By Thomas Ryan (auth.)
Read or Download Animals and Social Work: A Moral Introduction PDF
Similar social philosophy books
Extra resources for Animals and Social Work: A Moral Introduction
64) characterises as the unique characteristics of social work, ‘a feeling of obligation always to consider social needs when dealing with individuals, and the effect on individuals when dealing with communities’. The subsequent inﬂuence of psychology and psychiatry upon social work from the late 1920s to the 1950s, as opposed to its earlier sociological underpinnings (Alexander, 1972; Keith-Lucas, 1953), more an American than a British phenomenon (Miles, 1954), resulted in an emphasis upon individual inadequacy and psychological adjustment, to the exclusion of structural considerations (Specht and Courtney, 1995), and a disregard of the inherent moral dimension (Siporin, 1982).
To describe only relations holding between free and rational agents . . It isolates the duties which people owe each other merely as thinkers from those deeper and more general ones which they owe each other as beings who feel. It cannot, therefore, fail both to split a man’s nature and to isolate him from the rest of the creation to which he belongs. (Midgley, 1983c, pp. 166–7, 170) The traditional argument for the exclusion of animals from the moral circle correlates moral standing with rationality, witnessed in Kant’s (1964) central moral insight of distinguishing between subjects and objects, entailing a normative response that all persons are ends in themselves.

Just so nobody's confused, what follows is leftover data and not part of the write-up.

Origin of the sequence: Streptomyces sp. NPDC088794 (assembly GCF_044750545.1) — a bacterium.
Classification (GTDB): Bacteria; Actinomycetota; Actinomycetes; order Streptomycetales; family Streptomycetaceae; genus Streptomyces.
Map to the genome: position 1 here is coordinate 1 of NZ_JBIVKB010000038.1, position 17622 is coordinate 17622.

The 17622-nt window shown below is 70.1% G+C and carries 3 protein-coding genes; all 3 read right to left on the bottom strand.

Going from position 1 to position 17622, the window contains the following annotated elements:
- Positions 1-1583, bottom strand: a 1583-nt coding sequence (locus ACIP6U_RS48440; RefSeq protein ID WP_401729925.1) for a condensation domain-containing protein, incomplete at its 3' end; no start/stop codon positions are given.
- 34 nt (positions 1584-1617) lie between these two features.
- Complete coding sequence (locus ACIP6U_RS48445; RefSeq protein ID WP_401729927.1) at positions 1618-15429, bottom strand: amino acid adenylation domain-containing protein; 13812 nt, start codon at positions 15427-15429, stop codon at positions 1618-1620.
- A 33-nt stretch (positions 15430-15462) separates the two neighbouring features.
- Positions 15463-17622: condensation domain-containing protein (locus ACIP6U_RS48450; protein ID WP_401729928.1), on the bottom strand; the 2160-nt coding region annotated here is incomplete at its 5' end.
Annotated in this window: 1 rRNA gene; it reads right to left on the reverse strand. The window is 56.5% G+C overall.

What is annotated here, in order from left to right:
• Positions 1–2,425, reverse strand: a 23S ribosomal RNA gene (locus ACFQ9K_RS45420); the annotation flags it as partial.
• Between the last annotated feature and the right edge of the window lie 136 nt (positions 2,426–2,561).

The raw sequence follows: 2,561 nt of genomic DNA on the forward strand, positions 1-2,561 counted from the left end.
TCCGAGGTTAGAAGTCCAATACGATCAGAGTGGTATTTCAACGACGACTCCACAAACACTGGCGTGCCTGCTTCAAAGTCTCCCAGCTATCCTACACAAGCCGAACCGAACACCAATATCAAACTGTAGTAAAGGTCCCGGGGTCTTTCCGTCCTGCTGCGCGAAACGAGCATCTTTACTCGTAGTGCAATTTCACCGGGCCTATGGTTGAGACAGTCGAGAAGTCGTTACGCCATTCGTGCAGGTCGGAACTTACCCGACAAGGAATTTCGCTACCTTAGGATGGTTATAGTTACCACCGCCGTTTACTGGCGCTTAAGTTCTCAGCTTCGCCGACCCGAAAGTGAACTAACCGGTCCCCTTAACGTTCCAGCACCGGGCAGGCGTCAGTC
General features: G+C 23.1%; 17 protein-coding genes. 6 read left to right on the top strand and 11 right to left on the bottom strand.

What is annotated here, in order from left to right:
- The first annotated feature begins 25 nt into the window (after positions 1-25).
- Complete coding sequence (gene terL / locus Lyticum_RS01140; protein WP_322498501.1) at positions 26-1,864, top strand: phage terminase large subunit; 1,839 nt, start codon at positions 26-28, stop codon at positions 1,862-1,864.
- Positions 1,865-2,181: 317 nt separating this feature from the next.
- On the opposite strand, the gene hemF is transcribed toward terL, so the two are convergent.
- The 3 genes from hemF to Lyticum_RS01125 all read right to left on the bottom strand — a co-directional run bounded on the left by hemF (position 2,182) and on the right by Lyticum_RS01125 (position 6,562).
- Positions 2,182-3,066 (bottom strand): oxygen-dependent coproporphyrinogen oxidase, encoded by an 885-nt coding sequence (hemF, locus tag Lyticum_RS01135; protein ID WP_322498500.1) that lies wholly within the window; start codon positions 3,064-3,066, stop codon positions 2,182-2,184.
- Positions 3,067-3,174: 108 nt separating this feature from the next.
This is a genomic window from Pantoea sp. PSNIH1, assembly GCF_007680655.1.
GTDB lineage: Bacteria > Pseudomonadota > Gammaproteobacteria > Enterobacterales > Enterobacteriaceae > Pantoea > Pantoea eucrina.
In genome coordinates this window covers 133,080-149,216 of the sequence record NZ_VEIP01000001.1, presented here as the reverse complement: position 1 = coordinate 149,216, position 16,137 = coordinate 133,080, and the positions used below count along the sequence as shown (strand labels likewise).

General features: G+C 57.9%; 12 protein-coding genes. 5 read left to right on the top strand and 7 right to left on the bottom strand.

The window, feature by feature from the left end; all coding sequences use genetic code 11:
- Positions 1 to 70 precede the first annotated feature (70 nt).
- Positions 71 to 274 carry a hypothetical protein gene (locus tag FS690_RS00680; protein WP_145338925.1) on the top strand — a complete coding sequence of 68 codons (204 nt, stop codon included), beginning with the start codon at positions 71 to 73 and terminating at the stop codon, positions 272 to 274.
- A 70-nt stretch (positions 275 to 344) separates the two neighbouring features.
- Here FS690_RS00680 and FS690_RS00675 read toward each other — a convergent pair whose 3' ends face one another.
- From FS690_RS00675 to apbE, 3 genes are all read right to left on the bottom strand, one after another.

286–7) contends that the origin of these propositions rests in misconceptions about both the meaning and gamut of the term moral: The ﬁrst proposition confuses species and genus: from the disappearance of a particular form of morality (the kind rooted in, for lack of a better term, traditional morality), one deduces (falsely) the disappearance of moral life in general . . morality cannot ‘disappear’ without a radical mutation of the human species. Even in the death camps, veritable hells on earth, morality survived (Frankl, 1965; Todorov, 2000).
Animals and Social Work: A Moral Introduction by Thomas Ryan (auth.)